Can English language learners simultaneously learn about the subject content of Science while learning English as a second language? And can the learning of English as a second language coupled with the learning of the subject content of Science be attained simultaneously with maximum proficiency? And by what means can both subject areas of study attain this maximum proficiency?
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FEATURED ARTICLE
TRENDING ARTICLE
MOST POPULAR ARTICLE
Hope, perseverance, family and access to education
ED.gov Blog
On June 6, the U.S. Department of Education hosted an internal immigration reform briefing in which we shared how comprehensive immigration reform relates to the work we do at the Department of Education.

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Why learn a foreign language? Benefits of bilingualism
The Telegraph
Physiological studies have found that speaking two or more languages is a great asset to the cognitive process.

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How bilinguals switch between languages
Science Daily
Individuals who learn two languages at an early age seem to switch back and forth between separate "sound systems" for each language, according to new research conducted at the University of Arizona.

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Looking for similar articles? Search here, keyword IMMIGRATION.



For ELLs, what does effective instruction look like?
Education Week
Answering that complex and urgent question is an unmet challenge that authors, in a hot-off-the-presses issue of American Educator, take a crack at answering (and acknowledging when they can't). The summer issue of the quarterly publication from the American Federation of Teachers is focused on English learners. It explores what the research tells us so far about what works and what doesn't in effective instruction, and identifies the questions that still haven't been adequately examined.
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Study: US education spending tops global list
CBS News
The United States spends more than other developed nations on its students' education each year, with parents and private foundations picking up more of the costs, an international survey released found. Despite the spending, U.S. students still trail their rivals on international tests. The Organization for Economic Cooperation and Development — which groups the world's most developed countries — writes in its annual report that brand-new and experienced teachers alike in the United States out-earn most of their counterparts around the globe. But U.S. salaries have not risen at the same pace as other nations.
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As English language learning goes, so goes Nevada
Las Vegas Review-Journal
At the intersection of immigration, tax, economic development and education policy is Nevada's most important issue: English Language Learning in the Clark County School District. If Nevada's leaders can't figure out how to make high school graduates — never mind high-achieving graduates — out of the tens of thousands of valley K-12 students who aren't proficient in English, then perceptions of this community, as well as its long-term economic prospects, will never change.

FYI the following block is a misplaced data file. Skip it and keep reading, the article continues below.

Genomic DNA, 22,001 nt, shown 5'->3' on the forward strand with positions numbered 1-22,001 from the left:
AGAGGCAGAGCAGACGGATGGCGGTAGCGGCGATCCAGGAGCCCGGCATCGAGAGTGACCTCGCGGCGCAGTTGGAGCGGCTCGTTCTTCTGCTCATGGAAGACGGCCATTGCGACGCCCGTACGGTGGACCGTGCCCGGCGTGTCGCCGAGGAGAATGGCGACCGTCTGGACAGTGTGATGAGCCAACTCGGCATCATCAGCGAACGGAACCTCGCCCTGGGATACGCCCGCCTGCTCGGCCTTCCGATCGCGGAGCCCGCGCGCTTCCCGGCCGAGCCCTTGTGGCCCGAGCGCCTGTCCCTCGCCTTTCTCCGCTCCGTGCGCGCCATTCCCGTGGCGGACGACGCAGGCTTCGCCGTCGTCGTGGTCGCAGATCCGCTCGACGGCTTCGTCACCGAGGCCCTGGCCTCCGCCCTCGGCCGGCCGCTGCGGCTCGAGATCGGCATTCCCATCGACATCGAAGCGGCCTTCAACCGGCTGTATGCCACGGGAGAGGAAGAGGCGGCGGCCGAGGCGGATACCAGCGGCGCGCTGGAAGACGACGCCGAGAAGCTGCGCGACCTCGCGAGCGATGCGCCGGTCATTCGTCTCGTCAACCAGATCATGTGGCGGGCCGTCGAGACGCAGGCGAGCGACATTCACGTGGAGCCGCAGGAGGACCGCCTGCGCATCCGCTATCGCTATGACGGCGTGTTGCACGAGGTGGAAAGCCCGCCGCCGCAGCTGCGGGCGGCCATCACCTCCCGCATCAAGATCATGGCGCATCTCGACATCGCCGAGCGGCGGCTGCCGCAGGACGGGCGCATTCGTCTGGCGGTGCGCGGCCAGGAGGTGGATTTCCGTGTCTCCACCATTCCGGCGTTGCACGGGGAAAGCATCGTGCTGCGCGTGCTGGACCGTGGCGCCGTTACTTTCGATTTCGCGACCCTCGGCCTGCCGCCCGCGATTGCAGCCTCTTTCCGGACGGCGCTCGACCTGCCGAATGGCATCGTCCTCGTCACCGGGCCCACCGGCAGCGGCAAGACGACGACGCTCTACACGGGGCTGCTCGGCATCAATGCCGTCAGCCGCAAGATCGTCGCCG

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PARCC approves testing policies for English language learners
Education Week
A group of states designing common assessments to measure how well students have mastered the Common Core State Standards gave its first round of approval to a series of test supports to help English language learners and students with disabilities demonstrate what they've learned. The Partnership for the Assessment of Readiness for College and Careers, or PARCC — made up of 22 states — agreed on what will be a "first edition" of the accommodations and accessibility policies that will be field-tested with student test-takers in the 2013-2014 school year.
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Tucson, Ariz., K-2 charter to stress bilingual education
Arizona Daily Star
A Nogales-based charter school focusing on bilingual education will make its debut in Tucson, Ariz., in August. Mexicayotl Academy will open a campus serving kindergarten through second grade, with plans to eventually expand to eighth grade. The school will be at 667 N. Seventh Ave., near East Sixth Street and North Stone Avenue. School officials decided to expand north from Nogales after they saw a need in Tucson for a school that will teach children in English and Spanish, said Executive Director Baltazar "Balty" Garcia.
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PBS partners with Latino Public Broadcasting to present the landmark project with funding from the Corporation for Public Broadcasting and PBS
PBS
Latino Americans, a three-part, six-hour documentary series produced by WETA Washington, D.C.; Bosch and Company, Inc.; and Latino Public Broadcasting, will air nationwide on PBS in the Fall of 2013, the production partners announced.
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Achievement gap narrows on long-term NAEP
Education Week
Achievement gaps for black and Hispanic youths have declined by substantial margins in reading and math since the early 1970s, according to new federal data. The gaps with their white peers, while still in evidence, have narrowed across all three age levels tested as part of a national assessment of long-term trends that offers a look at test data spanning some 40 years.
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NABE Weekly eNews
Colby Horton, Vice President of Publishing, 469.420.2601